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The following text is taken from the book, Football Grounds, and was written by Cassandra Wells.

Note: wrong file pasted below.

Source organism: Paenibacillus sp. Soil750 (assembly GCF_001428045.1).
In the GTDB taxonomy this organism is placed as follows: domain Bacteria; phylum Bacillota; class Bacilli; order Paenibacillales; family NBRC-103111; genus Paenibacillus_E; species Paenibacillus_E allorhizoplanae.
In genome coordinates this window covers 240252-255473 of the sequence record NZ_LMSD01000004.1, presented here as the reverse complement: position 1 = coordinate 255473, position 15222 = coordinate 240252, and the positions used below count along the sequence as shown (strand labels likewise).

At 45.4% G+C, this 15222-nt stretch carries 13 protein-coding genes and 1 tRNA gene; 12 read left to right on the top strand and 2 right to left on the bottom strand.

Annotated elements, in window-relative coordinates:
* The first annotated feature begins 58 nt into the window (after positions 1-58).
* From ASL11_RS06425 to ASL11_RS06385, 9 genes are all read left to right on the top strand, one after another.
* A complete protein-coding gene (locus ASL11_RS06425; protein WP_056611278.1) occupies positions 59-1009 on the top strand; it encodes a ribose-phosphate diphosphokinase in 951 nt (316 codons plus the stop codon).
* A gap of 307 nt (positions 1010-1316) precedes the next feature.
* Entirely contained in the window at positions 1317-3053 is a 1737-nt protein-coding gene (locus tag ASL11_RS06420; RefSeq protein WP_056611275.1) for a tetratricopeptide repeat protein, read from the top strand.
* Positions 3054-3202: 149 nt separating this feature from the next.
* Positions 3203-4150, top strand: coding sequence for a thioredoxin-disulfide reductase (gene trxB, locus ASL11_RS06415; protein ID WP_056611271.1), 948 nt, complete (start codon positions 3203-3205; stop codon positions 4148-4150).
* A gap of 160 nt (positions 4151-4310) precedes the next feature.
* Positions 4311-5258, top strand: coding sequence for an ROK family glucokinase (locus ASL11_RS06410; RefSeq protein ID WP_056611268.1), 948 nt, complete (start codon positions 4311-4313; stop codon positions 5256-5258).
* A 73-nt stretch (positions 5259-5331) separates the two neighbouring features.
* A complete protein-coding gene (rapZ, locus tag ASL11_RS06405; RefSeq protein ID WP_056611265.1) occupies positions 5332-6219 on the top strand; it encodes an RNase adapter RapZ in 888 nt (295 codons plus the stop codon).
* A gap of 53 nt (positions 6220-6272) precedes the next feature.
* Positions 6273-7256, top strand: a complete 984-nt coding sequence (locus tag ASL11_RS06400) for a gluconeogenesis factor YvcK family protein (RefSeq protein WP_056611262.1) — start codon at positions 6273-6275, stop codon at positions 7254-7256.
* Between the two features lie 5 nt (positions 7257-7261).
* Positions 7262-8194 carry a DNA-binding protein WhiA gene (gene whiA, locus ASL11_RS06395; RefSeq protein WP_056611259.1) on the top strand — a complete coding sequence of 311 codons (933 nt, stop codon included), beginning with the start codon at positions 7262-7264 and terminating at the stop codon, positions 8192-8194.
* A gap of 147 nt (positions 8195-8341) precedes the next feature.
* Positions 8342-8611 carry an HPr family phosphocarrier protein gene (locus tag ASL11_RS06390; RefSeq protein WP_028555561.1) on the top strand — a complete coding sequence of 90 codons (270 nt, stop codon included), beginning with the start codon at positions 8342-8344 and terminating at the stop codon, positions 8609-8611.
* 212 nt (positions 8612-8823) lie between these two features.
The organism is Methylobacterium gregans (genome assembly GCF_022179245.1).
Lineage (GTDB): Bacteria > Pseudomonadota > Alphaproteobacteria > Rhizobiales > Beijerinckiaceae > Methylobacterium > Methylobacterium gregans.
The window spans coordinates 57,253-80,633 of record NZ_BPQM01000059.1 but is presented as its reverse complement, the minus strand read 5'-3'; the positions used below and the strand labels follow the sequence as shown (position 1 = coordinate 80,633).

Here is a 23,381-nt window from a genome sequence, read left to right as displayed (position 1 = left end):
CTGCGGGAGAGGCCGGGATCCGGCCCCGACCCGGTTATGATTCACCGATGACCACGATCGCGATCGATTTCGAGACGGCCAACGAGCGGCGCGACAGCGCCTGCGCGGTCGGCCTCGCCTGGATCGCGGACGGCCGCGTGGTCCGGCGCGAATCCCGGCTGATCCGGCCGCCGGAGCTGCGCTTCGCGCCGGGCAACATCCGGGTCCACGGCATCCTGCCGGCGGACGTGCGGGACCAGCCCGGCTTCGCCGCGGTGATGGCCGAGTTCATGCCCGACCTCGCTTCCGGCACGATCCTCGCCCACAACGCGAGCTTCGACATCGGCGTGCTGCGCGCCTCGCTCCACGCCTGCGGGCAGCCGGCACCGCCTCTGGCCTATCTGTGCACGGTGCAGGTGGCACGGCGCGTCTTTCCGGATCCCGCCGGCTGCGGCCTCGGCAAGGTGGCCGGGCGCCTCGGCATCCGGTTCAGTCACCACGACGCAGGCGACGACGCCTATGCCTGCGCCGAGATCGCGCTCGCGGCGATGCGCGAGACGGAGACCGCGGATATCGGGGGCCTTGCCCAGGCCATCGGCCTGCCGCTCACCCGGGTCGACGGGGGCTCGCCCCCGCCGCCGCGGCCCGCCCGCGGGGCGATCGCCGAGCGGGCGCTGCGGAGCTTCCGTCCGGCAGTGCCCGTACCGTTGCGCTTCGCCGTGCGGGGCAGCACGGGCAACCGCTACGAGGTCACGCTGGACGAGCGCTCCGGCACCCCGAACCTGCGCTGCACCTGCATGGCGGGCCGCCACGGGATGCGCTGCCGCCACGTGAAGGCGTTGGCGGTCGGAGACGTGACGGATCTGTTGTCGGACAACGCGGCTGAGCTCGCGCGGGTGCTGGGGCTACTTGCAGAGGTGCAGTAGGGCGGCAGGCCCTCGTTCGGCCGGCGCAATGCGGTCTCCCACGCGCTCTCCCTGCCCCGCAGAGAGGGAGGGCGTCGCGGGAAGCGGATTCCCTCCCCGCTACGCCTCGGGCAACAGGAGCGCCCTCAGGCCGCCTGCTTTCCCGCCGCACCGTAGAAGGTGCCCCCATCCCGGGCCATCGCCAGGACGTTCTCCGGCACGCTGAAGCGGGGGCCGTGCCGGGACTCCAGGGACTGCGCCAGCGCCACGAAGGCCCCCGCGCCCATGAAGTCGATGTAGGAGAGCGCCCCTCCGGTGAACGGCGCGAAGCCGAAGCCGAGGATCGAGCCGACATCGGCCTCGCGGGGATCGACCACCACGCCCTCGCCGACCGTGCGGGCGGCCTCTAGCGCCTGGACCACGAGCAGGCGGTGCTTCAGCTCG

“Arsenal started life as a team called Dial Square in 1886, based in Woolwich, south-east London. They changed their name to Royal Arsenal in 1887 and to Woolwich Arsenal in 1891. Their early games were played on Woolwich Common but they moved to Manor Field in 1888, where they remained for the next 26 years. Despite being successful in the League, which they joined in 1893, their gates were low and they went into voluntary liquidation in 1910. Henry Norris, owner of Fulham Football Club, bought the struggling club and moved them to Highbury, north London, in 1913 much to the annoyance of their neighbours Spurs and Clapton Orient. After WWI Arsenal re-joined the First Division, where they have remained since 1919. Architect Claude Waterlow Ferrier was commissioned to design a stadium for Arsenal and he set about using an Art Deco style for the ground. In 1931 he extended the terraces at each end and began building the West Stand. The 1930s saw success on the pitch; Arsenal won the League five times and the FA Cup twice. In 1935 an AFC monogrammed roof was added to the Laundry End Terrace; in the same season a record attendance of 73,295 turned out to see Arsenal take on Sunderland. In 1936 the East Stand was replaced and looked almost identical to Ferrier’s West Stand. The 1970s saw more seats installed at Highbury and further development came in the 1980s when the club added executive boxes to the Clock End. In 1991 the club drew up plans to rebuild the North Stand to increase capacity. The club had to play in front of just three stands in the 1992-93 season as the bulldozers moved in and a mural took the place of the fans on the North Bank. The new two-tiered North Stand opened in 1993. The Clock End and the East and West Terraces were next to be developed bringing a total capacity of 38,500 all-seated. At the beginning of the 2006-07 season Arsenal moved into the new Emirates Stadium. The new ground, just five minutes from Highbury at Ashburton Grove, consists of a four-tiered bowl with an all-seater capacity of 60,432”.
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